Archive for October, 2014

Oct 30 2014

The Leaderless Political Orphans of Jerusalem Revolt


Following appeared in the Jordan Times newspaper

For years, governing powers in the Middle East have worked hard at decimating the leadership structure of any opposing group. Experts credit the success of various revolts and protests during the past three years to a leaderless revolution that governments were unable to predict or to stop.

In a strange way, this is what is happening in Jerusalem today.

The city’s 300,000 Palestinian Arabs are political orphans and totally leaderless. Israel physically separated the Palestinians of East Jerusalem from their natural connections to their brothers and sisters in outlaying areas, in Ramallah and Bethlehem and throughout the West Bank and Gaza.

Political leaderships have been regularly annihilated and any connection to the Palestinian leadership in Ramallah has been outlawed. This is often seen by the ridiculous Israeli decisions to ban a children’s puppet festival or the launch of a film on the problems of drug use in the Old City simply because it received funding from or through the Palestinian government in Ramallah.

The Palestinians of Jerusalem are totally stateless. Unlike the rest of Palestinians in the occupied territories, they are prevented from holding a Palestinian passport. Most carry a Jordanian passport without having Jordanian citizenship.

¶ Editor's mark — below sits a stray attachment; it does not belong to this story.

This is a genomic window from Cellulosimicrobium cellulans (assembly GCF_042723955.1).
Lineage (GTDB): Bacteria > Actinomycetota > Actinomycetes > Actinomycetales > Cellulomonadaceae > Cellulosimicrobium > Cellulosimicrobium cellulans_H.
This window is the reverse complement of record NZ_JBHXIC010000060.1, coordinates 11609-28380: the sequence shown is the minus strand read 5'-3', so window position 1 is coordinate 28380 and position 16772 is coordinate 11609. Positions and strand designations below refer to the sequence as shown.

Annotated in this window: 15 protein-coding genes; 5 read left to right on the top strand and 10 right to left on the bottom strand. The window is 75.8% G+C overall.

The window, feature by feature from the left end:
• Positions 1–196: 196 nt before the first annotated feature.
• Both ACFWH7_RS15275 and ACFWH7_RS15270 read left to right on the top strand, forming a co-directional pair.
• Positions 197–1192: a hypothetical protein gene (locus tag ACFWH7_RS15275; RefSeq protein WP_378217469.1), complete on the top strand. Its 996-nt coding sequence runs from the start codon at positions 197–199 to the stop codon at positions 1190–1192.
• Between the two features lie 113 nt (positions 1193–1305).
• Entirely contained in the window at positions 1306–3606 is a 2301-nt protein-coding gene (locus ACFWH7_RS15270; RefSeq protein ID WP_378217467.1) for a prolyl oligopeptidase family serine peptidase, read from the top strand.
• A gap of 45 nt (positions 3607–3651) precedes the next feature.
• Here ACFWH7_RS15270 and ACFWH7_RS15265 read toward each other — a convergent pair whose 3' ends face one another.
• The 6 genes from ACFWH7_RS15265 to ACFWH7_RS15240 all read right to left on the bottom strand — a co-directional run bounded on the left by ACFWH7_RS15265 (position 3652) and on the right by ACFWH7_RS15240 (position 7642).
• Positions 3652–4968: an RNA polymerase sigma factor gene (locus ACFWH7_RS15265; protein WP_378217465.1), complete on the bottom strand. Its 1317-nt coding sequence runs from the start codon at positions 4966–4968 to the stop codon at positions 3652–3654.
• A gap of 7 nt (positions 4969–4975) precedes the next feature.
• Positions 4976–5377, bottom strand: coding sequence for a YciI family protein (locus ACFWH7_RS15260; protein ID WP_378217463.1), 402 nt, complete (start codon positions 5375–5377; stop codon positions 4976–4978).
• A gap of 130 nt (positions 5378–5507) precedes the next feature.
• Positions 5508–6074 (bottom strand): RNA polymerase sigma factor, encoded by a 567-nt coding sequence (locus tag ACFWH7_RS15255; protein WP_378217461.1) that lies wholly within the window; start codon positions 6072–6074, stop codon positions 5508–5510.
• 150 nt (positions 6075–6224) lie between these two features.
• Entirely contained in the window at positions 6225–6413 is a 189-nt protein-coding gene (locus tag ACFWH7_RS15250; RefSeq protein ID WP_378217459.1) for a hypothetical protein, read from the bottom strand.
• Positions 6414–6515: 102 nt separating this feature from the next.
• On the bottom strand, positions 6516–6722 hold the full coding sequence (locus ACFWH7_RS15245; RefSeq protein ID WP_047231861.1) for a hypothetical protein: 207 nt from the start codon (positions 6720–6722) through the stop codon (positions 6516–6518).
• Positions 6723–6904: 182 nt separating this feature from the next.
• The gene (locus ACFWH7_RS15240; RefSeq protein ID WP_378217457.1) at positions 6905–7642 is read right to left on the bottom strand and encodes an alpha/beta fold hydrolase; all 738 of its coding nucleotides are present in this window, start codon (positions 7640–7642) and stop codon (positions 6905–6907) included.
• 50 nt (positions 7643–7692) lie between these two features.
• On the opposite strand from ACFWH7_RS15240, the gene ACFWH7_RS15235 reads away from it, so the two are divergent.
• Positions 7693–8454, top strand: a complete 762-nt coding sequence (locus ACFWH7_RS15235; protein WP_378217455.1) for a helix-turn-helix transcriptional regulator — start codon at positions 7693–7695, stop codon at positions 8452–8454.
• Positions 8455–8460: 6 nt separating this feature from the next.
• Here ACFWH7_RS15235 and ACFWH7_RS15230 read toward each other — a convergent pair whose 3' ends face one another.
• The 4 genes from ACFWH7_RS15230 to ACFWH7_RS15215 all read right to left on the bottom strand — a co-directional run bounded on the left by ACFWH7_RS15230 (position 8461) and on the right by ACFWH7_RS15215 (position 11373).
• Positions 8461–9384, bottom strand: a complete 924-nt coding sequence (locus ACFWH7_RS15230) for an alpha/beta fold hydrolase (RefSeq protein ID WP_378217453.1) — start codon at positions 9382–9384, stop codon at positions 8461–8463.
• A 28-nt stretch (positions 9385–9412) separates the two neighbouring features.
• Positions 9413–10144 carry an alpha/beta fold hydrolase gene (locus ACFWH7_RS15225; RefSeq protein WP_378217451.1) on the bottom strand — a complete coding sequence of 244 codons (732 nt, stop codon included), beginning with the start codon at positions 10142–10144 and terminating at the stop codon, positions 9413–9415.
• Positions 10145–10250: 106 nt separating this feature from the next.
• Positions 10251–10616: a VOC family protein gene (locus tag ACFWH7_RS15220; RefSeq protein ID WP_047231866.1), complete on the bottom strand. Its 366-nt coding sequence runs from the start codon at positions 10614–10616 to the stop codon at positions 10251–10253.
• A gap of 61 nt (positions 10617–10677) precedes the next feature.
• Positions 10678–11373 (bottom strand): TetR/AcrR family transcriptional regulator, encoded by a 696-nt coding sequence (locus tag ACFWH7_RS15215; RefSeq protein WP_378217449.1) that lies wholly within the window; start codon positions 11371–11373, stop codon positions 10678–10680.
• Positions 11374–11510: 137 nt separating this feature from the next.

Some have opted to apply for Israeli citizenship, an option available to them after Israel’s unilateral annexation of the city in 1967, but even this option is not automatic. Continue Reading »

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Oct 28 2014

Al-Aqsa’s women resist


By Daoud Kuttab

While daily protests in East Jerusalem were triggered by the brutal July 2 burning alive of a Palestinian teenager from Shuafat, Mohammed Abu Khdeir, the emotional trigger for Palestinians has and continues to be the Al-Aqsa Mosque compound. Daily attempts byradical Israeli Jews to enter the Muslim holy place and lay Jewish claims to it continue to produce raw anger and rage.

In their efforts to quell Palestinian protests while adhering to the demands of extremists to further encroach on the mosque site, Israeli soldiers and intelligence officers have run into an unshakable and growing source of resistance.

They are mostly older women, mothers with grown children and many grandmothers who have taken it upon themselves to protect the mosque compound from Jewish worshipers simply with their physical presence. The women, commonly referred to as murabitat (roughly translated, steadfast) basically hold group classes in the mosque courtyards and keep an eye on Jewish extremists attempting to pray. The status quo allows Jews to enter the courtyards on the same basis as foreign tourists. This means they are allowed to visit during non-Muslim prayer hours as long as they are modestly dressed. Attempts by Jewish fundamentalists to pray in the mosque compound are not allowed.